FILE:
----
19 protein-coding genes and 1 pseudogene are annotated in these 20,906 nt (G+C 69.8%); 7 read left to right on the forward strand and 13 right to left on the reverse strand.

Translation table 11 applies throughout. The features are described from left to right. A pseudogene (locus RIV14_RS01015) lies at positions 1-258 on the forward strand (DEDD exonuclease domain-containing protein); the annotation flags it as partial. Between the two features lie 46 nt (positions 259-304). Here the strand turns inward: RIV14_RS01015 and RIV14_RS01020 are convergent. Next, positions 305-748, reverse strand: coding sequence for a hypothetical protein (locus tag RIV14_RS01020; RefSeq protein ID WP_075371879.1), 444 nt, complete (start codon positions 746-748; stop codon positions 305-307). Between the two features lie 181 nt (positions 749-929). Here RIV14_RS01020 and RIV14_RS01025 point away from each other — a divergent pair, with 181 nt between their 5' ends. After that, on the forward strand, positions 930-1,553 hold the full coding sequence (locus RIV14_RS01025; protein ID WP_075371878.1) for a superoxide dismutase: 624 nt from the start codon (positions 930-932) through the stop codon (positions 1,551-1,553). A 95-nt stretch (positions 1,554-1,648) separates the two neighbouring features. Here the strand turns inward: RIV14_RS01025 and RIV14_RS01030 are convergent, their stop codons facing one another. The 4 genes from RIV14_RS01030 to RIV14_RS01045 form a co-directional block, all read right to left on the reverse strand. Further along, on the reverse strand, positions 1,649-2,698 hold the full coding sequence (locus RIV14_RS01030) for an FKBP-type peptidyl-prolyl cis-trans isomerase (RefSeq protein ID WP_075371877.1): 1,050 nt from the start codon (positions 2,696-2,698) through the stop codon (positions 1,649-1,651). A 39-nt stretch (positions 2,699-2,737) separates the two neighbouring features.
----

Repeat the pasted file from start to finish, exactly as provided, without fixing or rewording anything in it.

19 protein-coding genes and 1 pseudogene are annotated in these 20,906 nt (G+C 69.8%); 7 read left to right on the forward strand and 13 right to left on the reverse strand.

Translation table 11 applies throughout. The features are described from left to right. A pseudogene (locus RIV14_RS01015) lies at positions 1-258 on the forward strand (DEDD exonuclease domain-containing protein); the annotation flags it as partial. Between the two features lie 46 nt (positions 259-304). Here the strand turns inward: RIV14_RS01015 and RIV14_RS01020 are convergent. Next, positions 305-748, reverse strand: coding sequence for a hypothetical protein (locus tag RIV14_RS01020; RefSeq protein ID WP_075371879.1), 444 nt, complete (start codon positions 746-748; stop codon positions 305-307). Between the two features lie 181 nt (positions 749-929). Here RIV14_RS01020 and RIV14_RS01025 point away from each other — a divergent pair, with 181 nt between their 5' ends. After that, on the forward strand, positions 930-1,553 hold the full coding sequence (locus RIV14_RS01025; protein ID WP_075371878.1) for a superoxide dismutase: 624 nt from the start codon (positions 930-932) through the stop codon (positions 1,551-1,553). A 95-nt stretch (positions 1,554-1,648) separates the two neighbouring features. Here the strand turns inward: RIV14_RS01025 and RIV14_RS01030 are convergent, their stop codons facing one another. The 4 genes from RIV14_RS01030 to RIV14_RS01045 form a co-directional block, all read right to left on the reverse strand. Further along, on the reverse strand, positions 1,649-2,698 hold the full coding sequence (locus RIV14_RS01030) for an FKBP-type peptidyl-prolyl cis-trans isomerase (RefSeq protein ID WP_075371877.1): 1,050 nt from the start codon (positions 2,696-2,698) through the stop codon (positions 1,649-1,651). A 39-nt stretch (positions 2,699-2,737) separates the two neighbouring features.